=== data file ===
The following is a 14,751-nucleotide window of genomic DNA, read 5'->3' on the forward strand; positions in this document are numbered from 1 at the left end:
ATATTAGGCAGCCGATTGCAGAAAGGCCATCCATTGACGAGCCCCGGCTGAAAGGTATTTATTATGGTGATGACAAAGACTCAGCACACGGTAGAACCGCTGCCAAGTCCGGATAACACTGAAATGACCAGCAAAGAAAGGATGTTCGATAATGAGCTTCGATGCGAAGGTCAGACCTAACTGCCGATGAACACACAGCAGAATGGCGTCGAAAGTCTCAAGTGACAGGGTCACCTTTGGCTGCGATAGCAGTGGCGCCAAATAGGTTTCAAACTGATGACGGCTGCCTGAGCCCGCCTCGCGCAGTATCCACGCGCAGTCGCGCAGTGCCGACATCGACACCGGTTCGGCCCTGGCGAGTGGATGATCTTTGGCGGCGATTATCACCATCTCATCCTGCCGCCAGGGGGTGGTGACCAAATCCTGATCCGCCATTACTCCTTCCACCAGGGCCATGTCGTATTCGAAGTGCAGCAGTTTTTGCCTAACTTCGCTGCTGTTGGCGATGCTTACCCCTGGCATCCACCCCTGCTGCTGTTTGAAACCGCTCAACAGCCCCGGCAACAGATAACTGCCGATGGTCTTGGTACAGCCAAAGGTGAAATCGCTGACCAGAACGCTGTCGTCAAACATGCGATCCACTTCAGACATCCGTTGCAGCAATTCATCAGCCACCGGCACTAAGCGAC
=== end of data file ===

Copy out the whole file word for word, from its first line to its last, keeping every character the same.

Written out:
The following is a 14,751-nucleotide window of genomic DNA, read 5'->3' on the forward strand; positions in this document are numbered from 1 at the left end:
ATATTAGGCAGCCGATTGCAGAAAGGCCATCCATTGACGAGCCCCGGCTGAAAGGTATTTATTATGGTGATGACAAAGACTCAGCACACGGTAGAACCGCTGCCAAGTCCGGATAACACTGAAATGACCAGCAAAGAAAGGATGTTCGATAATGAGCTTCGATGCGAAGGTCAGACCTAACTGCCGATGAACACACAGCAGAATGGCGTCGAAAGTCTCAAGTGACAGGGTCACCTTTGGCTGCGATAGCAGTGGCGCCAAATAGGTTTCAAACTGATGACGGCTGCCTGAGCCCGCCTCGCGCAGTATCCACGCGCAGTCGCGCAGTGCCGACATCGACACCGGTTCGGCCCTGGCGAGTGGATGATCTTTGGCGGCGATTATCACCATCTCATCCTGCCGCCAGGGGGTGGTGACCAAATCCTGATCCGCCATTACTCCTTCCACCAGGGCCATGTCGTATTCGAAGTGCAGCAGTTTTTGCCTAACTTCGCTGCTGTTGGCGATGCTTACCCCTGGCATCCACCCCTGCTGCTGTTTGAAACCGCTCAACAGCCCCGGCAACAGATAACTGCCGATGGTCTTGGTACAGCCAAAGGTGAAATCGCTGACCAGAACGCTGTCGTCAAACATGCGATCCACTTCAGACATCCGTTGCAGCAATTCATCAGCCACCGGCACTAAGCGAC